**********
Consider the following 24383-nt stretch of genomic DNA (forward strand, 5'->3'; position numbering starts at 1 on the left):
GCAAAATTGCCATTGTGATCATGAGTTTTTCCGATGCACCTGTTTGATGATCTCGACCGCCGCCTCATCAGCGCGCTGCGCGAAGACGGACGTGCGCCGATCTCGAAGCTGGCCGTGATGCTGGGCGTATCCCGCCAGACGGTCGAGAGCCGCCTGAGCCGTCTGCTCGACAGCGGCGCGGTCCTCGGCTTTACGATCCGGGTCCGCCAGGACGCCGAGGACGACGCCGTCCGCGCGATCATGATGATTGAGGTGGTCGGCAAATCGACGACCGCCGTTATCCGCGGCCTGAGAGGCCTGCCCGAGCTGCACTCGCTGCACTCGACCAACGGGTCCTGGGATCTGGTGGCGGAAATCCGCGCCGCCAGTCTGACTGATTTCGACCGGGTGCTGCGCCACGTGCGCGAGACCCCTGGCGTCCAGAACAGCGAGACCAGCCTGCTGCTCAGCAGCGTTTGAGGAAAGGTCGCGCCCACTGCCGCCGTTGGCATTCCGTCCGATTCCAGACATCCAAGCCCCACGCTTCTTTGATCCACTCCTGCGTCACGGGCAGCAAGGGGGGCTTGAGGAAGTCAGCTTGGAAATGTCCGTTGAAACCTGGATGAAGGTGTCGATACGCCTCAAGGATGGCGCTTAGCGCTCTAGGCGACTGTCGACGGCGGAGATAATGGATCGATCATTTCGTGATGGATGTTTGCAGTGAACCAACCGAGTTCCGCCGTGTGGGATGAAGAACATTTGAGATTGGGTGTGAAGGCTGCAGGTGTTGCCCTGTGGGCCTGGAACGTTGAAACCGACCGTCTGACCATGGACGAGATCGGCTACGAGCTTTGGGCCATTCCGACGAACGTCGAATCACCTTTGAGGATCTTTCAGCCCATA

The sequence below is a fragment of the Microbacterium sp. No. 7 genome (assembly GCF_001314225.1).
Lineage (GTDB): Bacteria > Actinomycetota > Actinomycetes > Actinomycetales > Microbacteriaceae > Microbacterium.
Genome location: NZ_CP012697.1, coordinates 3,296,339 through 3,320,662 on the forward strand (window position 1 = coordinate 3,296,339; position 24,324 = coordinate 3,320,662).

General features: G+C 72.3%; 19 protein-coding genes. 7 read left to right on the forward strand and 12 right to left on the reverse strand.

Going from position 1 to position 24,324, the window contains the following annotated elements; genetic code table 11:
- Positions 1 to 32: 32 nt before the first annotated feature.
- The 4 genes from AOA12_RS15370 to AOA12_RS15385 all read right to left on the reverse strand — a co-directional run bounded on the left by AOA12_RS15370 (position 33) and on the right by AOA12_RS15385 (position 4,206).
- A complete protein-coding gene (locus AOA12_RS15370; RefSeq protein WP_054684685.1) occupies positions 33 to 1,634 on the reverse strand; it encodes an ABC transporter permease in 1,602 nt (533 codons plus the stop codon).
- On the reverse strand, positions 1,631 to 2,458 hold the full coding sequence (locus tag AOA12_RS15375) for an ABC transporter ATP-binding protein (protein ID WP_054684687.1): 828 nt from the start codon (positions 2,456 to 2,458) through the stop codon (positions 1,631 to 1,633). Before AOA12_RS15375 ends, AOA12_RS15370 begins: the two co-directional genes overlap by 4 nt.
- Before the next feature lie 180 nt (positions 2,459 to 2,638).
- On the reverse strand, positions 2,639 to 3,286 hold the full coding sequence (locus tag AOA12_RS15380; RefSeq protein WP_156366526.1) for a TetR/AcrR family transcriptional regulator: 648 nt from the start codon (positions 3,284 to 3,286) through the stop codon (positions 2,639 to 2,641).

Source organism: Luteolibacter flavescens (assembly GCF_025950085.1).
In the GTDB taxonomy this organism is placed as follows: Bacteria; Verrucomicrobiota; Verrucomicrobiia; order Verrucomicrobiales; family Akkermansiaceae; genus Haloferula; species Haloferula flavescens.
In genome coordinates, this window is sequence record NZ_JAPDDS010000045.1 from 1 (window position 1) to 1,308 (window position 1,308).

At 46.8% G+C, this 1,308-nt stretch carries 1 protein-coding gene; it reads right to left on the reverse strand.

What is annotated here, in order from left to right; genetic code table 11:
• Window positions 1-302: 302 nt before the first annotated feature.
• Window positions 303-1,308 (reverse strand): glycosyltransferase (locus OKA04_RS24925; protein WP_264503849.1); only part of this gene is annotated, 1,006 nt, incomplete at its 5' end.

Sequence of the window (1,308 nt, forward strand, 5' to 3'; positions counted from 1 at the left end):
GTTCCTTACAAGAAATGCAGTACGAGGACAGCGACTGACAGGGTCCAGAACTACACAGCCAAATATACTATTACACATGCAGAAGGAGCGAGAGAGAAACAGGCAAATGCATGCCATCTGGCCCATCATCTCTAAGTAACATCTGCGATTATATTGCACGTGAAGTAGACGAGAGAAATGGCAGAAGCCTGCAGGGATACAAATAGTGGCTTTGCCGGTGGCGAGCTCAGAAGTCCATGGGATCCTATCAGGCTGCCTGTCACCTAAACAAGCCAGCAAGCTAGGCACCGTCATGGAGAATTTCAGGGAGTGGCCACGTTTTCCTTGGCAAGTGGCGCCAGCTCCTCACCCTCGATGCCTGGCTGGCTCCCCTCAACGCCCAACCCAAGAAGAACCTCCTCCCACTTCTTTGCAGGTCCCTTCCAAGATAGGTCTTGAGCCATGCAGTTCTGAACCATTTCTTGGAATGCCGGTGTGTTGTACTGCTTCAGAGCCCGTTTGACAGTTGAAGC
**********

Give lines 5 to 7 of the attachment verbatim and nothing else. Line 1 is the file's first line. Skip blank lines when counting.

Genome location: NZ_CP012697.1, coordinates 3,296,339 through 3,320,662 on the forward strand (window position 1 = coordinate 3,296,339; position 24,324 = coordinate 3,320,662).

General features: G+C 72.3%; 19 protein-coding genes. 7 read left to right on the forward strand and 12 right to left on the reverse strand.

Going from position 1 to position 24,324, the window contains the following annotated elements; genetic code table 11: